• string - the current date.

Effective smtp stage

All of them.

Example

#{
    preq: [
       action "append info header" || {
            append_header("X-VSMTP", `email received by ${hostname()} the ${date()}.`);
       }
    ]
}

dump(dir)
Export the current message and the envelop to a file as a `json` file. The message id of the email is used to name the file.

Args

  • dir - the directory where to store the data. Relative to the application path.

Effective smtp stage

preq and onwards.

Example

#{
    preq: [
       action "dump email" || dump("metadatas"),
    ]
}

hostname()
Get the hostname of this machine.

Return

  • string - the host name of the machine.

Effective smtp stage

All of them.

Example

#{
    preq: [
       action "append info header" || {
            append_header("X-VSMTP", `email received by ${hostname()}.`);
       }
    ]
}

in_domain(rcpt)
check if the recipient passed as argument is part of the domains (root & sni) of the server.

Args

  • rcpt - the recipient to check, of type string | object address | rcpt.

Return

  • bool - true of the recipient’s domain is part of the server’s root or sni domains, false otherwise.

Effective smtp stage

all of them, but should be use in the rcpt stage.

Example

#{
    rcpt: [
       rule "check rcpt domain" || if in_domain(ctx().rcpt) { next() } else { deny() },
    ]
}



log(level, message)
Log information to stdout in `nodaemon` mode or to a file.

Args

  • level - the level of the message, can be “trace”, “debug”, “info”, “warn” or “error”.
  • message - the message to log.

Effective smtp stage

All of them.

Example

#{
    preq: [
       action "log info" || log("info", "this is an informational log."),
    ]
}

lookup(host)
Performs a dual-stack DNS lookup for the given hostname.

Args

  • host - A valid hostname to search.

Return

  • array - an array of IPs. The array is empty if no IPs were found for the host.

Effective smtp stage

All of them.

Example

#{
    rcpt: [
       action "perform lookup" || {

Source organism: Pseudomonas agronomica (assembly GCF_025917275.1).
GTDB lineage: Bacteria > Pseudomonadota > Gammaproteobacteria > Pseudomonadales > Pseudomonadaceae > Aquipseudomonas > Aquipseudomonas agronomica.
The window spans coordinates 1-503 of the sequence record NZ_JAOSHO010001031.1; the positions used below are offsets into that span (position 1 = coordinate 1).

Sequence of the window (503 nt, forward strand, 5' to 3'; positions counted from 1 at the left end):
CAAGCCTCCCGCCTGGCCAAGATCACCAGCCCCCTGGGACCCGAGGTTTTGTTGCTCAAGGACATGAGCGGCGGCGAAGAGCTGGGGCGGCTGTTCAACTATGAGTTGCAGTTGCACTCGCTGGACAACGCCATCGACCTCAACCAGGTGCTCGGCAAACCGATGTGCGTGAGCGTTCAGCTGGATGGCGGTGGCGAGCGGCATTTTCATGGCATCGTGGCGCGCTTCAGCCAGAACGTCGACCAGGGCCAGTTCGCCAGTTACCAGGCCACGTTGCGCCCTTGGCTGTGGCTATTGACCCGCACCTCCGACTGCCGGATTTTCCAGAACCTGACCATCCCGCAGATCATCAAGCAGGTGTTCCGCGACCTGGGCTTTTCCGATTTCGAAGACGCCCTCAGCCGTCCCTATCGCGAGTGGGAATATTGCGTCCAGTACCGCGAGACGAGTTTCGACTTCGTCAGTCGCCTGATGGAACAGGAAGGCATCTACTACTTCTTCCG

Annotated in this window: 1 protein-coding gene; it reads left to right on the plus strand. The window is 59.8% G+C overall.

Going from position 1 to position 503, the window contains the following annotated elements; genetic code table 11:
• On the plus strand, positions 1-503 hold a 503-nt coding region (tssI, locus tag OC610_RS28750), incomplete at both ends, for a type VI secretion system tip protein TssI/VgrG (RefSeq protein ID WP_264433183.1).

let domain = rcpt().domain;
            let ips = lookup(domain);

            print(`ips found for ${domain}`);
            for ip in ips {
                print(`- ${ip}`);
            }
       }
    ]
}

rlookup(ip)
Performs a reverse lookup for the given IP.

Args

  • ip - The IP to query.

Return

  • array - an array of FQDNs. The array is empty if nothing was found.

Effective smtp stage

All of them.

Example

#{
    connect: [
       action "perform reverse lookup" || {
            let domains = rlookup(client_ip());

            print(`domains found for ip ${client_ip()}`);
            for domain in domains {
                print(`- ${domain}`);
            }
       }
    ]
}

time()
Get the current time.

Return

  • string - the current time.

Effective smtp stage

All of them.

Example

#{
    preq: [
       action "append info header" || {
            append_header("X-VSMTP", `email received by ${hostname()} the ${date()} at ${time()}.`);
       }
    ]
}

user_exist(name)
Check if a user exists on this server.

Args

  • name - the name of the user.

Return

  • bool - true if the user exists, false otherwise.

Effective smtp stage

All of them.

Example

#{
    rcpt: [
       action "check for local user" || {
           if user_exist(rcpt().local_part) {
               log("debug", `${rcpt().local_part} exists on disk.`);
           }
       }
    ]
}

write(dir)
Export the current raw message to a file as an `eml` file. The message id of the email is used to name the file.

Args

  • dir - the directory where to store the email. Relative to the application path.

Effective smtp stage

preq and onwards.

Example

#{
    preq: [
       action "write to file" || write("archives"),
    ]
}

Variables

namevalue
code451_7_24Code(Reply { code: Enhanced { code: 451, enhanced: “5.7.24” }, text: “SPF validation error” })
code550_7_20Code(Reply { code: Enhanced { code: 550, enhanced: “5.7.20” }, text: “No passing DKIM signature found” })
code550_7_21Code(Reply { code: Enhanced { code: 550, enhanced: “5.7.21” }, text: “No acceptable DKIM signature found” })
code550_7_22Code(Reply { code: Enhanced { code: 550, enhanced: “5.7.22” }, text: “No valid author-matched DKIM signature found” })
code550_7_23Code(Reply { code: Enhanced { code: 550, enhanced: “5.7.23” }, text: “SPF validation failed” })
code550_7_24Code(Reply { code: Enhanced { code: 550, enhanced: “5.7.24” }, text: “SPF validation error” })
code550_7_25Code(Reply { code: Enhanced { code: 550, enhanced: “5.7.25” }, text: “Reverse DNS validation failed” })
code550_7_26Code(Reply { code: Enhanced { code: 500, enhanced: “5.7.26” }, text: “Multiple authentication checks failed” })
code550_7_27Code(Reply { code: Enhanced { code: 550, enhanced: “5.7.27” }, text: “Sender address has null MX” })